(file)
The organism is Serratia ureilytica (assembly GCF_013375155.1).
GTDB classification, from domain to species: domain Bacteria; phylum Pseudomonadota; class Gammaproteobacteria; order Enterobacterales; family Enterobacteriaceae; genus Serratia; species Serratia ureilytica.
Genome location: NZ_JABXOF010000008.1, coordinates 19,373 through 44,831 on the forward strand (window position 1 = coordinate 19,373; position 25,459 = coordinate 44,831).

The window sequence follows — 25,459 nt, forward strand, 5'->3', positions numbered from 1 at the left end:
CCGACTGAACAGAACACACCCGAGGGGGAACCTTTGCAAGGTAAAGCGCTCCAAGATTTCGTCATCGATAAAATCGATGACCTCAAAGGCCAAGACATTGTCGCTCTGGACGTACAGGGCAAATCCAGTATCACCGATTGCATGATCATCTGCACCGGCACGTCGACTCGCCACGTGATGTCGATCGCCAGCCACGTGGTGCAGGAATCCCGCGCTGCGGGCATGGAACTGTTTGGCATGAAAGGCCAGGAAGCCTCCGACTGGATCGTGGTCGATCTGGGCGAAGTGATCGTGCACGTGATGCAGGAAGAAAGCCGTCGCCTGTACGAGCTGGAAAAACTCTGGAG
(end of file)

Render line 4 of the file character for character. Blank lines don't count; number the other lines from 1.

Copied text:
The window sequence follows — 25,459 nt, forward strand, 5'->3', positions numbered from 1 at the left end: